Out of all the emerging tech verticals, sports tech is set to deliver on the tallest list of expectations. Make me healthier. Entertain me. Give me new reasons to hang out (and exercise) with my friends. Part of the excitement around the sector is its ability to cross over business areas and serve multiple user needs. And it is growing. Investments in sports tech reached 364 million euros last year, while entrepreneurs are coming together through initiatives like Nordic Sports Tech and Sports Tech Campus.
Several shared questions are on the agenda of this ecosystem. Here, we listed five of the most interesting ones.
1. How can tech strengthen sports communities?
First-generation tracking products like Endomondo and Fitbit taught us that working out is a solitary game of self-improvement. But these days people seem more inclined to join an urban running club or the religion of Soulcycle than monitoring their heart rate. It is timely for sports entrepreneurs to look into community-centric solutions. The platform GameChanger gets it right, as it allows amateur teams to keep score on matches and share it with the parents standing on the sidelines.
2. What will data do to professional athletics?
Biometric trackers form a group of wearable tools that can change how top athletes work. They are not only able to measure performance, broken down into indicators such as respiration levels, breathing, and lactic acid. Biometrics might also reduce the risk of burnout for players, as they can give a heads up on the warning signs. Aside from the safety aspect, sports data is a content pool for fans, packaged in apps like IBM’s SlamTracker.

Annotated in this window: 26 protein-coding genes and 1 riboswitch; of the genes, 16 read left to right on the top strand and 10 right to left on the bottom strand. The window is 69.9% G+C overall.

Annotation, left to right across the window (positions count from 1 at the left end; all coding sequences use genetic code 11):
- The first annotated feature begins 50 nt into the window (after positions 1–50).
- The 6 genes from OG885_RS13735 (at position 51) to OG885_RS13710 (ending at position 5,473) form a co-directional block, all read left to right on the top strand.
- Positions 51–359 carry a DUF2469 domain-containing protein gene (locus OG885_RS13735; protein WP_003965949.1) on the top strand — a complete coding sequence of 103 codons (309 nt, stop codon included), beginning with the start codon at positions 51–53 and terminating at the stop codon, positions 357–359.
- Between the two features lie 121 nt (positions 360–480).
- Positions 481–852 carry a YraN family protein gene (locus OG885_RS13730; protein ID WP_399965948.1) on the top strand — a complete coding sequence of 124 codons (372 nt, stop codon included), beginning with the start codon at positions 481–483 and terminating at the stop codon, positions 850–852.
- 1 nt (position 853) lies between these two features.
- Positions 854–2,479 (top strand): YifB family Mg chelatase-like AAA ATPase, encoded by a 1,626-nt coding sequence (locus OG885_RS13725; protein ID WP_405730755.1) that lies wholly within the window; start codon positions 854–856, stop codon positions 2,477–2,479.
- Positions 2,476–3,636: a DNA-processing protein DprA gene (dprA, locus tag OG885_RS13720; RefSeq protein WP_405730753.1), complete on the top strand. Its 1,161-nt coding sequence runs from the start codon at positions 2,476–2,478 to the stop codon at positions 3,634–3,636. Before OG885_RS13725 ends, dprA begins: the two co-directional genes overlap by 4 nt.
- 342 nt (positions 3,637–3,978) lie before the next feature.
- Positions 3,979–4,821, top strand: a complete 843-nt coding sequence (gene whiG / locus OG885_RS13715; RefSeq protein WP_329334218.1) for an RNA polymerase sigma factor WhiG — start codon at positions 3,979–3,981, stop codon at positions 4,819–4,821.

3. How will sports tech combine physical and digital?
Becoming the one-stop-shop is a tricky ambition. But especially for the private consumer market, there is an opening for startups that combine elements of the training journey. Imagine a compelling digital visualization of your progress, together with the right dietary supplement delivered to your doorstep, or when it suits your schedule: physical meetings. One-on-ones with a trainer and celebrations of reached goals with other users.
4. Is watching Sunday’s match a thing of the past?
Sports as entertainment approaches a serious reshuffle. Bringing friends over and watching a game from start to finish might be a too lengthy activity. Overtime, a challenger among sports networks, caters to young streamers by offering them short bits of coverage. The company also moves the focus from major stars to upcoming ones, as it centers on high school sports. Diversifying who’s on the screen is a persistent theme within the sector. Notably, media coverage of women’s sports is still low compared to men’s.
5. How much advanced gear does the user want?
Fitness centres have long been packed with gear, but the equipment is taking a leap. Say hello to adaptive resistance bikes that promise better muscle buildup. Or electromagnetic field systems – offered by Upgrade Labs – to improve your sense of energy. While high-tech appliances will be popularized, the counterculture will undoubtedly thrive too and declutter the fitness space down to a mat and a set of kettlebells. And the entrepreneurs themselves? They’ve been taking it outside for a while, for instance at Norway’s Startup Extreme.